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Inclusa
2014-Sep-28, 01:27 AM
While cetaceans show the highest degree of encephalization (next to humans by a wide margin), we wouldn't say that they are next to humans in intelligence.
The current great apes may be our next to kin, but I'm not sure that they are all that superior to cetaceans in intelligence.
We mostly likely to rate mammals highest as far as intelligence is concerned, but birds like corvids and psitacoidea are also known for their intelligence.
Robins demonstrate organization skills as well.

Squink
2014-Sep-28, 01:14 PM
Birds are likely GPU based systems (http://en.wikipedia.org/wiki/Graphics_processing_unit), so their intelligence is a little different.

grant hutchison
2014-Sep-28, 02:04 PM
Birds are likely GPU based systems (http://en.wikipedia.org/wiki/Graphics_processing_unit), so their intelligence is a little different.I don't understand the analogy, but it sounds interesting. Can you explain?

Grant Hutchison

Squink
2014-Sep-28, 05:31 PM
Can you explain?Watched a small flock of little brown birds (LBBs) barreling through a patch of dense woodland the other day. Not only did they all manage to avoid leaf and branch at 30mph, but they also kept up a reasonable semblance of flock behavior at the same time. The image frame rate to manage both simultaneously must be huge. With such a small brain to start with, whatever system they're using to accomplish both tasks must take up a reasonable fraction of skull space.
These birds, unlike humans, might actually stand a chance of surviving something like the speeder bike chase (http://en.wikipedia.org/wiki/Speeder_bike) in Star Wars/ Return of the Jedi.

Noclevername
2014-Sep-28, 10:40 PM
These birds, unlike humans, might actually stand a chance of surviving something like the speeder bike chase (http://en.wikipedia.org/wiki/Speeder_bike) in Star Wars/ Return of the Jedi.

I've seen videogame players "fly" through virtual spaces just as cluttered at similar speeds. So it may be difficult, but it's not impossible for humans.

eburacum45
2014-Sep-29, 03:21 AM
If birds are so smart, with their tiny brains, maybe humans could be genetically engineered to be a lot smaller, and still retain some respectable level of intelligence. Smaller humans would have a lot of advantages- they would require less food, would suffer less damage if they fall over, and they might even be able to fly. It would be nice to retain the capacity for complex language, though - something that is dealt with in the human brain in two quite small areas (Broca's and Wernicke's).

Many birds are capable of complex vocalisations, but the actual data content seems small - a bird will sing something really complex and beautiful, but all it seems to be saying is 'I'm a nightingale/thrush/robin, and this is my territory' over and over again, with a few extra details about sex and dialect mixed in. Discussions about quantum physics and cosmology seem to be outside the creatures' repertoire. Maybe miniature humans would be the same, really good at moving in a flock, or identifying its sense of place, but not much good at abstractions.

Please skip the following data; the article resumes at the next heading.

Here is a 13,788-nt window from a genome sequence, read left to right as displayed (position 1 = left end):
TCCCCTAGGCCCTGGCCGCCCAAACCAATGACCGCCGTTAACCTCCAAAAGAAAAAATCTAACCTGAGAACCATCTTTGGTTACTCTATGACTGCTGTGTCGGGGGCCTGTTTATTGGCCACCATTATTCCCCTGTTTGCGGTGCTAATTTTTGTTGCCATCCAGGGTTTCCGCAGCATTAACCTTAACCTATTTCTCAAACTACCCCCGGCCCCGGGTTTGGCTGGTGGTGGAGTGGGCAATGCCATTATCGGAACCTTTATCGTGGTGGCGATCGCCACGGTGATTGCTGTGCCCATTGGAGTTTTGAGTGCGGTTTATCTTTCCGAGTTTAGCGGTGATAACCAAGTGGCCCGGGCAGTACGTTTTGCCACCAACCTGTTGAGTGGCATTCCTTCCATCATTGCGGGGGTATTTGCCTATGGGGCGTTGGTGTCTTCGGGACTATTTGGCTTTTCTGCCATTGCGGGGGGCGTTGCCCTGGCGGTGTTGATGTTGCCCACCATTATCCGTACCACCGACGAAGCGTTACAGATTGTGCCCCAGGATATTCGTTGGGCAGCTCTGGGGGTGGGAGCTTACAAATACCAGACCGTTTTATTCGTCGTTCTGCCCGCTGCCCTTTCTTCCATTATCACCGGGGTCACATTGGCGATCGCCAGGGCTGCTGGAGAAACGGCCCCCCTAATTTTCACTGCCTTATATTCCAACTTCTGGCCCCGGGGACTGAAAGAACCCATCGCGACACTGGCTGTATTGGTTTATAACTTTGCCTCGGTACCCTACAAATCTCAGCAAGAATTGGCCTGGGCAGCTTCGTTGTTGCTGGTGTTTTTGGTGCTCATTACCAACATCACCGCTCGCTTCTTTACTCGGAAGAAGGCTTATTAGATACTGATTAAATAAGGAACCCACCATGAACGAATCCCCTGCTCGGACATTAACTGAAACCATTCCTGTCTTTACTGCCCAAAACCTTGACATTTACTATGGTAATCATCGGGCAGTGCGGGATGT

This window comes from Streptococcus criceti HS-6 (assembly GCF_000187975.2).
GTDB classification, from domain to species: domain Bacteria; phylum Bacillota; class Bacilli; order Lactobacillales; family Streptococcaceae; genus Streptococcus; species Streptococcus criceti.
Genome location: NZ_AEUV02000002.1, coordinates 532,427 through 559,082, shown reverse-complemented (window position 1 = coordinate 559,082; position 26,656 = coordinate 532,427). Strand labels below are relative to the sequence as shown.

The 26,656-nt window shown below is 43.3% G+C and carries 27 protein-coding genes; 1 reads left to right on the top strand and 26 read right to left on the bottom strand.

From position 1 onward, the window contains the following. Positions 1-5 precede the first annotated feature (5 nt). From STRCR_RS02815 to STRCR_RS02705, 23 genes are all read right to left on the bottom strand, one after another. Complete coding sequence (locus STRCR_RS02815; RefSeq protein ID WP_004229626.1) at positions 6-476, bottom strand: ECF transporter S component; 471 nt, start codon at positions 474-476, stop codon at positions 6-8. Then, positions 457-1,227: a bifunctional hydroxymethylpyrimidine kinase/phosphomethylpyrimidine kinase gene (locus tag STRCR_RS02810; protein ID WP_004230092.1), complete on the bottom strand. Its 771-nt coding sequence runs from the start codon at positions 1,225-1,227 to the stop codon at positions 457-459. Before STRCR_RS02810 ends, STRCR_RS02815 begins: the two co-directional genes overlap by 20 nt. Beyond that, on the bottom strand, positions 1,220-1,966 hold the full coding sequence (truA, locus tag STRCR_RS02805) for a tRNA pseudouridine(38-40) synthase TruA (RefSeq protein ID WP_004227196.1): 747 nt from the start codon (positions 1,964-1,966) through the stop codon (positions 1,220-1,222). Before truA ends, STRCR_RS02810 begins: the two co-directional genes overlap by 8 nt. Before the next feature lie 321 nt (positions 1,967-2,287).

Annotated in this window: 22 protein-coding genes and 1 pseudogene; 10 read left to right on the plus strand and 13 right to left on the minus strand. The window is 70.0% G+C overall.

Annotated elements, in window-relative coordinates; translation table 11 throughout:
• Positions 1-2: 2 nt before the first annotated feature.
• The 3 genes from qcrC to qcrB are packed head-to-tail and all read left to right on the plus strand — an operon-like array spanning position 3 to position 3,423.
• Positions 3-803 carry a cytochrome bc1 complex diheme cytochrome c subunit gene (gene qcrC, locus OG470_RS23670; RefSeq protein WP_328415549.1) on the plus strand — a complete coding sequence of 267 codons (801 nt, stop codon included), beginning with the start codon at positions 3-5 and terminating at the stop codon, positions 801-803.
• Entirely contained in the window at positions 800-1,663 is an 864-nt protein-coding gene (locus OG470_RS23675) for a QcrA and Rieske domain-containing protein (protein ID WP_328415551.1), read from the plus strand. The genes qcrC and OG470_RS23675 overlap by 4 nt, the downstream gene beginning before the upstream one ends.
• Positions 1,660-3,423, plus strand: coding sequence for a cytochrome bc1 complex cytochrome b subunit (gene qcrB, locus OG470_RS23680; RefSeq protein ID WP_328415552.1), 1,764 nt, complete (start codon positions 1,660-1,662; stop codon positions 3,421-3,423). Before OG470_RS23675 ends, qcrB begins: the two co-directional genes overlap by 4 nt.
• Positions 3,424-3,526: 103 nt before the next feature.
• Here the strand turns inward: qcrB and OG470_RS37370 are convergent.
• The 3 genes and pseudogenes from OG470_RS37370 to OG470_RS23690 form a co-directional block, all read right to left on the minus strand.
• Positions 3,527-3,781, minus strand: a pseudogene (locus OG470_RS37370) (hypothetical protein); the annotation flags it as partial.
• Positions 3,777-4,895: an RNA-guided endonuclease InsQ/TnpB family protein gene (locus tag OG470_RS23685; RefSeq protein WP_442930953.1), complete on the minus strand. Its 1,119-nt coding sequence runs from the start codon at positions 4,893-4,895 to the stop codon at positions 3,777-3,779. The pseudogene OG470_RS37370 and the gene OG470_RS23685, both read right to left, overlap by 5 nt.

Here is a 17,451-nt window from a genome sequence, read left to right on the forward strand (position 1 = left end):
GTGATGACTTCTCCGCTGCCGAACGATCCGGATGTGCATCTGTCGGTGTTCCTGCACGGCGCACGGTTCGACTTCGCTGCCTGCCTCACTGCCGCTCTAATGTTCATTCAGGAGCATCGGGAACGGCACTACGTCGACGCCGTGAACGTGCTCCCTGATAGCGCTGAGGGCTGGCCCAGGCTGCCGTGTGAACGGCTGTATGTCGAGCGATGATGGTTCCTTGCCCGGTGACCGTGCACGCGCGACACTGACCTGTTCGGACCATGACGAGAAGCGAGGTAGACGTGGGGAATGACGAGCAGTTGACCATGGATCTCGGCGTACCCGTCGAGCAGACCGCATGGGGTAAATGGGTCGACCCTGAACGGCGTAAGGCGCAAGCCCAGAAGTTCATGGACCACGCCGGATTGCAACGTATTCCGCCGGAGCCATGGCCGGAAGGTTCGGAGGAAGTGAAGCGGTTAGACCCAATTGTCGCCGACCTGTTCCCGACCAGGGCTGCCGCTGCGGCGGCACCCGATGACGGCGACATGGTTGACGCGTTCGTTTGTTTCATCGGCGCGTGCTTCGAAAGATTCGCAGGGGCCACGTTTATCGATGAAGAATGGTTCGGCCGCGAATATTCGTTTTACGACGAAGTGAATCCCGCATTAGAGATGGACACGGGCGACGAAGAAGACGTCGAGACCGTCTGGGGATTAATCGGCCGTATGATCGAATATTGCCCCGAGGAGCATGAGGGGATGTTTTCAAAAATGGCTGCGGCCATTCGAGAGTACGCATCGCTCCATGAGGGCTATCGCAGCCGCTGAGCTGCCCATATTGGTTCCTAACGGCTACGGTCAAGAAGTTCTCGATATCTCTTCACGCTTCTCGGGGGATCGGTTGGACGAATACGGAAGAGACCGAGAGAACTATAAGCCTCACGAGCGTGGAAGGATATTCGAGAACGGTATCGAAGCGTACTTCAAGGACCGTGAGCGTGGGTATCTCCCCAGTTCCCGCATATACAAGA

Grant Hatch
2014-Oct-01, 04:19 AM
I believe you have written off the Cetaceans far to quickly! Just because we cannot speak with them does not mean they are UNINTELLIGENT compared to us. Superior encephalization is in fact, worthy of consideration. Think about it....the Ocean has been more stable over time and thru many extinction events.... why would not an intelligent species arise?

Noclevername
2014-Oct-01, 04:46 AM
I believe you have written off the Cetaceans far to quickly! Just because we cannot speak with them does not mean they are UNINTELLIGENT compared to us. Superior encephalization is in fact, worthy of consideration. Think about it....the Ocean has been more stable over time and thru many extinction events.... why would not an intelligent species arise?

Cetacean brains are large and active, but a large portion of that activity is dedicated to interpreting complex sonar images, not abstract thought. To our best testing, the smartest of them seem to have the intellect of a very smart dog.

Jens
2014-Oct-01, 06:43 AM
Cetacean brains are large and active, but a large portion of that activity is dedicated to interpreting complex sonar images, not abstract thought. To our best testing, the smartest of them seem to have the intellect of a very smart dog.

I think that's an important point, more generally speaking. I'm not sure the exact percent, but apparently a large amount of our brain is dedicated to visual processing, so having a bigger brain doesn't necessarily equate with the ability for abstract thought.

malaidas
2014-Oct-01, 09:39 AM
What I would say here is the entire question is very difficult. We don;t have a formal scientific definition of what intelligence is and without this its difficult to actually provide a meaningful metric. Human beings it seems have a bigger capacity for abstraction than other animals, leading to a greater ability to think ahead and actually plan etc. but we are no means unique in our ability to do this in some form. I want to stress that here I am not being philosophical, before I pose the question. What is our metric to define intelligence and what do we consider to be the most important factors of thought in defining such? It seems to me that in ordeer to be able to even begin ranking stuff with evidence we need to have a clear idea of what we are trying to establish.

Hornblower
2014-Oct-01, 01:14 PM